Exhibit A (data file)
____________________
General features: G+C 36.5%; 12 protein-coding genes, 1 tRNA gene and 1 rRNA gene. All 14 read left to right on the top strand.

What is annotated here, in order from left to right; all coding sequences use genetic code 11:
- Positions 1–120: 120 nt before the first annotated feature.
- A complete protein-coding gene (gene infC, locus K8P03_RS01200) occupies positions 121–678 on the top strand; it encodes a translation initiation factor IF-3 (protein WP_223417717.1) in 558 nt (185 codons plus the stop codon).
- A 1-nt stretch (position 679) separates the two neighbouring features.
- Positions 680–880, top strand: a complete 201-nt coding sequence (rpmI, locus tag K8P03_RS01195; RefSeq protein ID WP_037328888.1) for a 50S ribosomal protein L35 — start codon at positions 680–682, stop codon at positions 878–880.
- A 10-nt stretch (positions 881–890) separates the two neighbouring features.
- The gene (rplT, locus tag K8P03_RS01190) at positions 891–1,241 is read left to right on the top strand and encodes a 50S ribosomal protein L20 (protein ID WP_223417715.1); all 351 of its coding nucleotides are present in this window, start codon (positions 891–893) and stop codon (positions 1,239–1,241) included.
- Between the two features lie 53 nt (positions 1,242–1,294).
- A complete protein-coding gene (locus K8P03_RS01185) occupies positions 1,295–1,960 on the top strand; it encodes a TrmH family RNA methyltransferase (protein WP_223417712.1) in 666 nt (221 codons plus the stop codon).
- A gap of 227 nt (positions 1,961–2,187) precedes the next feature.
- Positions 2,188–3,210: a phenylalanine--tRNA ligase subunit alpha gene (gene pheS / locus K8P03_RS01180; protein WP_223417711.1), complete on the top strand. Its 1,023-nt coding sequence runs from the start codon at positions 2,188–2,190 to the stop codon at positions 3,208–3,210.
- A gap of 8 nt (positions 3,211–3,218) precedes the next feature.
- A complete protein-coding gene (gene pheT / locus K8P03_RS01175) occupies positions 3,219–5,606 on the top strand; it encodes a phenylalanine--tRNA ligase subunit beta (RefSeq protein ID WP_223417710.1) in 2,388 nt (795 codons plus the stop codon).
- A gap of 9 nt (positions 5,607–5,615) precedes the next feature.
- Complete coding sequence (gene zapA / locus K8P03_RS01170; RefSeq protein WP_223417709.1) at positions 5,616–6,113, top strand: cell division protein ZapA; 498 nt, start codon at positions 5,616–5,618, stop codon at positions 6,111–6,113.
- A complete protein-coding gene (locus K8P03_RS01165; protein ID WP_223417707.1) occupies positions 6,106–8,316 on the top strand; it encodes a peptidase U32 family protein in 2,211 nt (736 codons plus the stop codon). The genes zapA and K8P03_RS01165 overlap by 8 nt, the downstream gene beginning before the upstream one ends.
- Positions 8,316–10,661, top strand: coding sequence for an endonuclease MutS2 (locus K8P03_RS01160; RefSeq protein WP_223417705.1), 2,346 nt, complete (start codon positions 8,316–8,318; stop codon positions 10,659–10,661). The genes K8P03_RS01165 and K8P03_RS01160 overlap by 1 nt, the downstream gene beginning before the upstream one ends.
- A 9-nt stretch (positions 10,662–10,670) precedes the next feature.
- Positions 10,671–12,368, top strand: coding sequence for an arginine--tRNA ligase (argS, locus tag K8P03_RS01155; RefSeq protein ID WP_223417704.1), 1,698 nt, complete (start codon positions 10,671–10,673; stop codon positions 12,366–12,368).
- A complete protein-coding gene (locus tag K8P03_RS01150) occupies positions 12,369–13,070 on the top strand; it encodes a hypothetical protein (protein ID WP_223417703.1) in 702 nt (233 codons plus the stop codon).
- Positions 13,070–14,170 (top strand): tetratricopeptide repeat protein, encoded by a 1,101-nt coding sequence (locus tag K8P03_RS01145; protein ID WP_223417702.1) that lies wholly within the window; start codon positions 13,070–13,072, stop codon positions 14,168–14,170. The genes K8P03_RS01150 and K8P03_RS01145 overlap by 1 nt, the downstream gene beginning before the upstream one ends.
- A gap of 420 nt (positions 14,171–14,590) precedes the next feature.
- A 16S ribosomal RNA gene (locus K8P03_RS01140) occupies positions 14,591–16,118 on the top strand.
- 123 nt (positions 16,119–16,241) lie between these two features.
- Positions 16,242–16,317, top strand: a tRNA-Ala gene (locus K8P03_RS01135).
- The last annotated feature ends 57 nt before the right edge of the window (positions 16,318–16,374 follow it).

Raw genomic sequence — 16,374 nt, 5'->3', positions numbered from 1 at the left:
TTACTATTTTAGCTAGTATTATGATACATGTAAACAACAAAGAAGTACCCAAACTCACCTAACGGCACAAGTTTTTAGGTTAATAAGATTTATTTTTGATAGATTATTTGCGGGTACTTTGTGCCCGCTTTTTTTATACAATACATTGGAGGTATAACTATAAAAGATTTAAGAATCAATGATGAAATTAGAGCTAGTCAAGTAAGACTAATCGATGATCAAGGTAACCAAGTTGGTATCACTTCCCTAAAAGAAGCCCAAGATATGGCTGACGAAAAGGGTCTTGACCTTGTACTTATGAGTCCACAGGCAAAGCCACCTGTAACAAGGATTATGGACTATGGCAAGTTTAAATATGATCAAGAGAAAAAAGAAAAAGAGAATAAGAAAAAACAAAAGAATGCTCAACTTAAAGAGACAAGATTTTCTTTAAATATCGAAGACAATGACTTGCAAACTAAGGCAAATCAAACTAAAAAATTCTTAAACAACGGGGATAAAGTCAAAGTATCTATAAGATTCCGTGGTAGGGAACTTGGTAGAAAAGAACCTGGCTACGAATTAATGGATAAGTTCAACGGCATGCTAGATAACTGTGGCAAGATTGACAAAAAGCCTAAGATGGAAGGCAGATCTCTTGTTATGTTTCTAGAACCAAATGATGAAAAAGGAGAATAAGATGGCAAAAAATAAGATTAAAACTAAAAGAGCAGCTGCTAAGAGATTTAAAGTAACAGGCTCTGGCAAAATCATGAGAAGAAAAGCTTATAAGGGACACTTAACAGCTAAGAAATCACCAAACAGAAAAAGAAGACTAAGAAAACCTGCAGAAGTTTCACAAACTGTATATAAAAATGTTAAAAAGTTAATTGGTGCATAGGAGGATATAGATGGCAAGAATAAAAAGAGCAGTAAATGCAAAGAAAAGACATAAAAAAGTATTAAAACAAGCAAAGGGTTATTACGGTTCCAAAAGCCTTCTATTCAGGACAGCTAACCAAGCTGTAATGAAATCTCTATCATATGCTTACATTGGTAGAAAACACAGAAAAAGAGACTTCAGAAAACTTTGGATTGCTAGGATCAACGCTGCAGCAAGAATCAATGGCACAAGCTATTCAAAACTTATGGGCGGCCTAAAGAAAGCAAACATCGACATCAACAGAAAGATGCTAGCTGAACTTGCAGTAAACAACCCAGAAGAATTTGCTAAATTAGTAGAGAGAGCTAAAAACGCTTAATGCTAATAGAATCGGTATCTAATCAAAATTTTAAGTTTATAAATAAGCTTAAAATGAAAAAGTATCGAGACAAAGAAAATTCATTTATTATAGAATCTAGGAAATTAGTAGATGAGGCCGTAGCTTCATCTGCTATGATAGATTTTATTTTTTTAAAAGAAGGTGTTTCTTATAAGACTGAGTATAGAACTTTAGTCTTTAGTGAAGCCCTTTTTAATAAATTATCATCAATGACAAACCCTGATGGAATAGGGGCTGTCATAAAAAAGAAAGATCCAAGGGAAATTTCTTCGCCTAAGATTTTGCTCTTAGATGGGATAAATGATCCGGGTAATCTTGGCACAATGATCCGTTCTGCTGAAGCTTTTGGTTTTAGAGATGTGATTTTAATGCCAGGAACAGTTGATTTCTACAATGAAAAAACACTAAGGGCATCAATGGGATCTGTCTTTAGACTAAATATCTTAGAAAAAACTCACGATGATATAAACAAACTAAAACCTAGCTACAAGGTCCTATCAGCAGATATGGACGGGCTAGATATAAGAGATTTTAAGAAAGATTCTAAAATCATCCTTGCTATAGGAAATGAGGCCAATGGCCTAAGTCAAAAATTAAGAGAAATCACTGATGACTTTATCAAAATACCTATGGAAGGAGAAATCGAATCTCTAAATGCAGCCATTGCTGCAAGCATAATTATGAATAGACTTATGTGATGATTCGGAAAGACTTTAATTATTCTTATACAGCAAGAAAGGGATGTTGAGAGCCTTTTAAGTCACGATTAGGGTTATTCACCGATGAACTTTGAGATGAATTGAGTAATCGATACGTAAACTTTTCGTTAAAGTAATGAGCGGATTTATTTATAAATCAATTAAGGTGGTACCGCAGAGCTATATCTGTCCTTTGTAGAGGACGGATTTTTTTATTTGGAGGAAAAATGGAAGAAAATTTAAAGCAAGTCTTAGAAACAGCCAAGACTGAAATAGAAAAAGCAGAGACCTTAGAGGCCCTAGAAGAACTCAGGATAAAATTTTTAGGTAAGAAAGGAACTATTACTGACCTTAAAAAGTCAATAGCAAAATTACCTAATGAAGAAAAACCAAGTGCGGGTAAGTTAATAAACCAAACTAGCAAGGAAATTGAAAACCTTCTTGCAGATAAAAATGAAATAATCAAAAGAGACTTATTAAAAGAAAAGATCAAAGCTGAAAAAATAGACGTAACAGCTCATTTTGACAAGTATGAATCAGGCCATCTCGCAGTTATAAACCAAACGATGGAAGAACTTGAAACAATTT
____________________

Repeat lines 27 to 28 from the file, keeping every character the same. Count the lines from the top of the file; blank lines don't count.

- The last annotated feature ends 57 nt before the right edge of the window (positions 16,318–16,374 follow it).

Raw genomic sequence — 16,374 nt, 5'->3', positions numbered from 1 at the left: